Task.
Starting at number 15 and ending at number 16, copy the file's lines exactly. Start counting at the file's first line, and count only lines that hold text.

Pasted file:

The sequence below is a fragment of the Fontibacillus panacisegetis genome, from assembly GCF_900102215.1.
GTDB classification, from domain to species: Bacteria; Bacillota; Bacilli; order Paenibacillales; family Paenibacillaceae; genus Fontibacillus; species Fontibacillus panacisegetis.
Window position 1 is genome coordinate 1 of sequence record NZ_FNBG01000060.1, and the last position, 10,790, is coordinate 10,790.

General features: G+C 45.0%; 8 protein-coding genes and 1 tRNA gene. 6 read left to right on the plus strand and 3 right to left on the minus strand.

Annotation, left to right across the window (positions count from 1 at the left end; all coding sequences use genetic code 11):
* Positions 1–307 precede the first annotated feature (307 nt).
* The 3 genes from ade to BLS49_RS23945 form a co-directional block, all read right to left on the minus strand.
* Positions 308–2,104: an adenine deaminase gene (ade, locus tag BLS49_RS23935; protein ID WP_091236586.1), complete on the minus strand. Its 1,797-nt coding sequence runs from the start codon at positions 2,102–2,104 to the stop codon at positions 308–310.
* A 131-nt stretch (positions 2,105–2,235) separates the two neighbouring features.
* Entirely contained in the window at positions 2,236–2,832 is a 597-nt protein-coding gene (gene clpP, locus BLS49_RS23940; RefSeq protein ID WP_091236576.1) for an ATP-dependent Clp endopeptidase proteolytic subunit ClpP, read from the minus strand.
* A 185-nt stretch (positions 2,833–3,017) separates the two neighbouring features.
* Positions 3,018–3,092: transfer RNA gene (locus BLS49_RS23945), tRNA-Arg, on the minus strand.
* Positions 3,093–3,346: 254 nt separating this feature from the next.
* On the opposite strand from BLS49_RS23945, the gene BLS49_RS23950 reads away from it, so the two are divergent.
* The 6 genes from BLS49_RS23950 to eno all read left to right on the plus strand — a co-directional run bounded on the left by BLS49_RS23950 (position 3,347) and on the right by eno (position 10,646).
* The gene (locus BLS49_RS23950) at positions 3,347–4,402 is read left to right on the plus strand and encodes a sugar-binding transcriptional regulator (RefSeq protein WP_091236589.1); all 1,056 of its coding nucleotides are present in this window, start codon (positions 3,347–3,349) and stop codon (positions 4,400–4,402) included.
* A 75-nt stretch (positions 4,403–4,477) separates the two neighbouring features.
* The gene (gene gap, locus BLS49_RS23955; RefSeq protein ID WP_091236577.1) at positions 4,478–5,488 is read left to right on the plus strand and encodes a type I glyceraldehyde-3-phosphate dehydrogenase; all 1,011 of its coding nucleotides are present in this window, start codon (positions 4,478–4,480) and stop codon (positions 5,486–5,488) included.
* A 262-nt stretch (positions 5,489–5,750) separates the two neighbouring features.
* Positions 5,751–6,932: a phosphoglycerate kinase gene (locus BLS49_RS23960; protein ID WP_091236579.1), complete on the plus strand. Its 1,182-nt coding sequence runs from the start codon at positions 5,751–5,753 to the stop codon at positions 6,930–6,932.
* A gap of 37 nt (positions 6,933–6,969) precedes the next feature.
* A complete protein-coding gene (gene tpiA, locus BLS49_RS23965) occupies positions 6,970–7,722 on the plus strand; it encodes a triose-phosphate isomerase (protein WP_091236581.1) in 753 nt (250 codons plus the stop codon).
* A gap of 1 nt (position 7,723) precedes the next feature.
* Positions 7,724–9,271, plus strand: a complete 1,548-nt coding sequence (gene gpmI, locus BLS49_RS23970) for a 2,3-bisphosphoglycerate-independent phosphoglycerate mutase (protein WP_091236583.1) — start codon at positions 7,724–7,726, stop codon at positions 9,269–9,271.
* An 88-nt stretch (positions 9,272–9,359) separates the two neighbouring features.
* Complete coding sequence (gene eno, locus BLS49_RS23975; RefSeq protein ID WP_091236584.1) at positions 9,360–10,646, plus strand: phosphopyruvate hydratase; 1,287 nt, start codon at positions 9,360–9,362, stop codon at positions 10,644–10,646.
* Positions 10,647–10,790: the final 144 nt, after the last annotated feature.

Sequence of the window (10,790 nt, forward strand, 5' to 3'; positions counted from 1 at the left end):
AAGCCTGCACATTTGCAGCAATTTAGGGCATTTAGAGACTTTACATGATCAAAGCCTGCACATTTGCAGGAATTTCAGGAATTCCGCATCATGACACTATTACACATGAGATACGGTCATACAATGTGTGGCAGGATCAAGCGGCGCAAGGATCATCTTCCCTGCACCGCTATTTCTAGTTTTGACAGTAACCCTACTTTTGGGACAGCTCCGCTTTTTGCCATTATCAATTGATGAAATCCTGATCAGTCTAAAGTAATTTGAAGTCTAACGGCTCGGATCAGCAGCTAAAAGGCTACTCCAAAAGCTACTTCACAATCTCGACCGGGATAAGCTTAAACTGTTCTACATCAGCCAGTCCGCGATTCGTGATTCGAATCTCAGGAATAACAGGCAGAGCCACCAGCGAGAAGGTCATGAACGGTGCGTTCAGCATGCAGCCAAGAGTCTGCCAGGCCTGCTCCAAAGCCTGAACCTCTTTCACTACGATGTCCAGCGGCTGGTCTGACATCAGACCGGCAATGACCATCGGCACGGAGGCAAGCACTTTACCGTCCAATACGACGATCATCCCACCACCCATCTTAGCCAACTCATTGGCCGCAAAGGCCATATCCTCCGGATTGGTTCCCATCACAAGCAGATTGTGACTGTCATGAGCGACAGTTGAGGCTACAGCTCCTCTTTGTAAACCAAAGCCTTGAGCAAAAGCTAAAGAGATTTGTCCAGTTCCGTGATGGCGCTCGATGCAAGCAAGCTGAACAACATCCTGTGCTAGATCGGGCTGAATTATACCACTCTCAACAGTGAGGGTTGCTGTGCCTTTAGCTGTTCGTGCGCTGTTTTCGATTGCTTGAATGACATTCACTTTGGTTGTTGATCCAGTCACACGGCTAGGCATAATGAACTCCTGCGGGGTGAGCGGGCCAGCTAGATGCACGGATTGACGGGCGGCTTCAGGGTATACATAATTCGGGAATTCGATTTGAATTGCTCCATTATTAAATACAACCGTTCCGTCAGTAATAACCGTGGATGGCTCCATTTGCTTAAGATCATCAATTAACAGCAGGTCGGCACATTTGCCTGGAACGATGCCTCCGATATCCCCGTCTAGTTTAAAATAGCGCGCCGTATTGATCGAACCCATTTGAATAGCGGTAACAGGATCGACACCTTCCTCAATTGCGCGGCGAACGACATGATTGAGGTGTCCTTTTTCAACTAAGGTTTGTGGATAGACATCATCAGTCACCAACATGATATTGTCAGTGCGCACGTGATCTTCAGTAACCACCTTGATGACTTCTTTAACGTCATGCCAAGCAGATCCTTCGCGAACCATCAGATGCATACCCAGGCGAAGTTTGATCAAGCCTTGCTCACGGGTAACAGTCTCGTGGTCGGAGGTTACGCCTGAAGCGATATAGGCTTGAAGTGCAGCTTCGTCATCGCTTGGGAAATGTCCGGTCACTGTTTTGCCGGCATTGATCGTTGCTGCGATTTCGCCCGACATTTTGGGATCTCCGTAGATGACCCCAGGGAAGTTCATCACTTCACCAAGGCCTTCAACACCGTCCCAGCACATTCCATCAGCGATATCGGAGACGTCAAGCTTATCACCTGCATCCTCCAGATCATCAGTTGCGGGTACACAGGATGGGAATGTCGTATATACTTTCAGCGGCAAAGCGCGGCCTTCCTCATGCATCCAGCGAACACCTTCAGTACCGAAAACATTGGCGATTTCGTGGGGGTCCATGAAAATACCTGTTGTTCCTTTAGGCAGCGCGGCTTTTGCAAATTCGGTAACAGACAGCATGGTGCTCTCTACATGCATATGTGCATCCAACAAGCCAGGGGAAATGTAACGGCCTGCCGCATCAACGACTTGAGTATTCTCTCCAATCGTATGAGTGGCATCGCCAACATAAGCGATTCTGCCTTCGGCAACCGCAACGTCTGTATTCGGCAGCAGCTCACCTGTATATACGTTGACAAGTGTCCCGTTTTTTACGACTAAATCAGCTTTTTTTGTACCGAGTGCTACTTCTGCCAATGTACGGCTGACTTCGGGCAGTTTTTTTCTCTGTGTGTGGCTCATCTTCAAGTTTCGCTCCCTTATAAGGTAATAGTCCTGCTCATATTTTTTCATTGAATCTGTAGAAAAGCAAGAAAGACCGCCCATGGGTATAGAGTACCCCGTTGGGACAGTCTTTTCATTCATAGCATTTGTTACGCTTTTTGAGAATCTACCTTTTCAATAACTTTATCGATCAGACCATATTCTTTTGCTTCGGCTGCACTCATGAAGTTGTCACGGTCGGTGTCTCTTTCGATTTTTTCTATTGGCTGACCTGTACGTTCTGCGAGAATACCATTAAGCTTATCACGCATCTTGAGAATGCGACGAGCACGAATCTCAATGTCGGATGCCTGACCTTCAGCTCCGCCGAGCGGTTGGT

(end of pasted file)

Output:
* The 6 genes from BLS49_RS23950 to eno all read left to right on the plus strand — a co-directional run bounded on the left by BLS49_RS23950 (position 3,347) and on the right by eno (position 10,646).
* The gene (locus BLS49_RS23950) at positions 3,347–4,402 is read left to right on the plus strand and encodes a sugar-binding transcriptional regulator (RefSeq protein WP_091236589.1); all 1,056 of its coding nucleotides are present in this window, start codon (positions 3,347–3,349) and stop codon (positions 4,400–4,402) included.